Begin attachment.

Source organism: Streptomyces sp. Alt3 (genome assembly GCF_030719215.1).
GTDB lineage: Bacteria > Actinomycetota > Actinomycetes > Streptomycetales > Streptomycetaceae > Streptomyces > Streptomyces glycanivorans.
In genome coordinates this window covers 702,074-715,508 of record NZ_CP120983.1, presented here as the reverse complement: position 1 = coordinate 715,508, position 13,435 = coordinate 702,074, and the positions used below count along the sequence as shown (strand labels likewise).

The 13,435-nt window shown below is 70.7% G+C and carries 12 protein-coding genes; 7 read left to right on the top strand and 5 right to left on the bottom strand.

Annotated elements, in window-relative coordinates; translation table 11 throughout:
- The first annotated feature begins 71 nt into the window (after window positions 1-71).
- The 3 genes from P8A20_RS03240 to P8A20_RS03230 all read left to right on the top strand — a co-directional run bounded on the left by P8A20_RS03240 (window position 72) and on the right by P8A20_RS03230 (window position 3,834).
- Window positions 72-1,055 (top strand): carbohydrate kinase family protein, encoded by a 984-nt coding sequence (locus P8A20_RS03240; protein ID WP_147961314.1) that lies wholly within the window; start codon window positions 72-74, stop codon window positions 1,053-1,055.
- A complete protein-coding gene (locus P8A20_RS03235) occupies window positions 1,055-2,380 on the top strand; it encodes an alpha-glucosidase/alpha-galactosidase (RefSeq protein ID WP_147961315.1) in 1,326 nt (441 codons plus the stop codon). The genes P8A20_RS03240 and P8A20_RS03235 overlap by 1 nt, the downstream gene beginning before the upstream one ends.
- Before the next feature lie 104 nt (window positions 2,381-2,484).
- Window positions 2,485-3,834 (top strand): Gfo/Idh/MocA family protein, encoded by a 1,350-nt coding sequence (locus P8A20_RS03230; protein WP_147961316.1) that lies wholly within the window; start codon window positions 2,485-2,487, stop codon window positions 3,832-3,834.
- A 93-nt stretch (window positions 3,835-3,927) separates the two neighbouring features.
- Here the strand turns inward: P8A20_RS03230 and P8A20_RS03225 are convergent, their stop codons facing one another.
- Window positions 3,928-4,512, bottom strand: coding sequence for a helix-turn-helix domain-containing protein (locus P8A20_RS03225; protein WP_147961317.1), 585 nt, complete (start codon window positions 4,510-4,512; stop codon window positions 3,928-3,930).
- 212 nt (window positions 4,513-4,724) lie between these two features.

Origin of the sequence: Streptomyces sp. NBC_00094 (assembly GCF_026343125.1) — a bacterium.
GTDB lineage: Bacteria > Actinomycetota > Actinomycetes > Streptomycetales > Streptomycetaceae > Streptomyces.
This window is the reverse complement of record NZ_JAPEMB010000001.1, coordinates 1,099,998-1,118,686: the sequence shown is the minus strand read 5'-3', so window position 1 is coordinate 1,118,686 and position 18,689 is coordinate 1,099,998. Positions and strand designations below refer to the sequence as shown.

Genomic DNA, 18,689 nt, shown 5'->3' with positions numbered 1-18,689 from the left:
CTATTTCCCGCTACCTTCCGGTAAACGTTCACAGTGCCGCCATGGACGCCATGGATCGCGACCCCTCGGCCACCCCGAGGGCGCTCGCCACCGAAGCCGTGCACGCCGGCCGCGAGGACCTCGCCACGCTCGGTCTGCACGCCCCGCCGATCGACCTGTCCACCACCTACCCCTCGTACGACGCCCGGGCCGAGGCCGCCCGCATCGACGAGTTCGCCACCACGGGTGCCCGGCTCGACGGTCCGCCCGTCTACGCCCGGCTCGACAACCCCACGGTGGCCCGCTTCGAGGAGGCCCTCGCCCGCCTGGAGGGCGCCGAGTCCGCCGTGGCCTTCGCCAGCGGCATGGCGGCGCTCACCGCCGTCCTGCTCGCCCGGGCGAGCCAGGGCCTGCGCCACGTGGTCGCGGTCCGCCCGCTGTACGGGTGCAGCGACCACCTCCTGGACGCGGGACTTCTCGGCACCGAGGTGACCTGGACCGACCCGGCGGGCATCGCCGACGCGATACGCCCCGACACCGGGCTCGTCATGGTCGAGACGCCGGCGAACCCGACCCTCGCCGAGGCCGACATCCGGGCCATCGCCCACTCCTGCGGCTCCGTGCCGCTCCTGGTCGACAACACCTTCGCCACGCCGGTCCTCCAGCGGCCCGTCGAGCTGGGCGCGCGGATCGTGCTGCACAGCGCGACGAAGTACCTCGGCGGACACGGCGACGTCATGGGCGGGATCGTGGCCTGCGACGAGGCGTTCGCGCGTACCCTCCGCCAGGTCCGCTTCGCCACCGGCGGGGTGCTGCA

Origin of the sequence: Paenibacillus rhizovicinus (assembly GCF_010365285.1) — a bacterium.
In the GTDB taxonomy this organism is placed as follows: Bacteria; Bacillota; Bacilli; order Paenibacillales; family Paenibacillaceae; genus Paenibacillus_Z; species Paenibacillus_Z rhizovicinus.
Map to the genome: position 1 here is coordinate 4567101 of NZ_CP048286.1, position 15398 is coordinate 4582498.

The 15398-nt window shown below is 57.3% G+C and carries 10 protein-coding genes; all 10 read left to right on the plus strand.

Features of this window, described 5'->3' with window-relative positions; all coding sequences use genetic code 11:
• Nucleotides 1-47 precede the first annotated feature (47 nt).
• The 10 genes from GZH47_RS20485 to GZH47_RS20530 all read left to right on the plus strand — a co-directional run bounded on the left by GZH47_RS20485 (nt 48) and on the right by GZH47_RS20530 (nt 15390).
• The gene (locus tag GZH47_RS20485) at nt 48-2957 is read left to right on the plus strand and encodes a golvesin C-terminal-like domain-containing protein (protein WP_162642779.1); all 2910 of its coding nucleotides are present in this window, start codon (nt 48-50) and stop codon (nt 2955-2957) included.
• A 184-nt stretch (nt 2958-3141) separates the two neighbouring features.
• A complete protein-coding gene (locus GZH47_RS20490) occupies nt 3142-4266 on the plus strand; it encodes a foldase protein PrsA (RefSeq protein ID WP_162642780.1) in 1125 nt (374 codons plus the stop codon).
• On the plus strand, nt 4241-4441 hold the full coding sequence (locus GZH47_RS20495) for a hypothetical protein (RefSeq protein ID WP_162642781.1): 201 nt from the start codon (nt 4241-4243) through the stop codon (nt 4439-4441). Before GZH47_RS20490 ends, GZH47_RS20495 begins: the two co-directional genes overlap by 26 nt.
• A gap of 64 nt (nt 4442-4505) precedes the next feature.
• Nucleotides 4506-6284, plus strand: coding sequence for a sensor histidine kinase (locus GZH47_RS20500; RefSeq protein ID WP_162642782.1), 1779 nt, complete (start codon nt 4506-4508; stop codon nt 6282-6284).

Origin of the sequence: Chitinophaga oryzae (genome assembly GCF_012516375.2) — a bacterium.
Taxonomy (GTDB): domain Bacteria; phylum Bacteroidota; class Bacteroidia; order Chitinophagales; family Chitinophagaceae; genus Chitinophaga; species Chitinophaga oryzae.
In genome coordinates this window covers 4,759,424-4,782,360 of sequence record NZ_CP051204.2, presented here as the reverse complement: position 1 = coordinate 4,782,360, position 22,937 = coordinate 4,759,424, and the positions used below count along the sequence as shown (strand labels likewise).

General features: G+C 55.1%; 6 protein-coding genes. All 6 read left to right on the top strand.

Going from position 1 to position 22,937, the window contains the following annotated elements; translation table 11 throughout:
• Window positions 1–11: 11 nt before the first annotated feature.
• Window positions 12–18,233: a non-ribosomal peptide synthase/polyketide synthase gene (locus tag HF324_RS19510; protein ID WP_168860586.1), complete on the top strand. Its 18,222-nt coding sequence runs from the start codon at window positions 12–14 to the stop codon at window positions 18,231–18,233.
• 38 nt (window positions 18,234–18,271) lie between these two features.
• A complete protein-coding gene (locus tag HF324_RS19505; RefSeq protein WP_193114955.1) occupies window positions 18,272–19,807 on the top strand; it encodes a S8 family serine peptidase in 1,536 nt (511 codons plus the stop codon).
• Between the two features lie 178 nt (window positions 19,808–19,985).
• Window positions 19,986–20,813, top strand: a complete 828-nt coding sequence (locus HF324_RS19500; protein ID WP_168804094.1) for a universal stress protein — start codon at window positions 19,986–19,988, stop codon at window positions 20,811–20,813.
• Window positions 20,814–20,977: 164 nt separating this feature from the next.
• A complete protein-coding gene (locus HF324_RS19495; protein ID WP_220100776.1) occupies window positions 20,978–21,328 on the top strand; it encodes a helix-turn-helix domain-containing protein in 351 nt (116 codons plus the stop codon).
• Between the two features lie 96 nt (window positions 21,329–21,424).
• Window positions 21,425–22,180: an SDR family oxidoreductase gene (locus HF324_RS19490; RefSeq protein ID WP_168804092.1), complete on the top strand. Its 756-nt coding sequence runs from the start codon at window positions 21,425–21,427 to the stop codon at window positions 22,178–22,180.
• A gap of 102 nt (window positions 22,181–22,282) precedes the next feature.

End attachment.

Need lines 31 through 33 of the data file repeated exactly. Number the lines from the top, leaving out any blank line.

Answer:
• On the plus strand, nt 4241-4441 hold the full coding sequence (locus GZH47_RS20495) for a hypothetical protein (RefSeq protein ID WP_162642781.1): 201 nt from the start codon (nt 4241-4243) through the stop codon (nt 4439-4441). Before GZH47_RS20490 ends, GZH47_RS20495 begins: the two co-directional genes overlap by 26 nt.
• A gap of 64 nt (nt 4442-4505) precedes the next feature.
• Nucleotides 4506-6284, plus strand: coding sequence for a sensor histidine kinase (locus GZH47_RS20500; RefSeq protein ID WP_162642782.1), 1779 nt, complete (start codon nt 4506-4508; stop codon nt 6282-6284).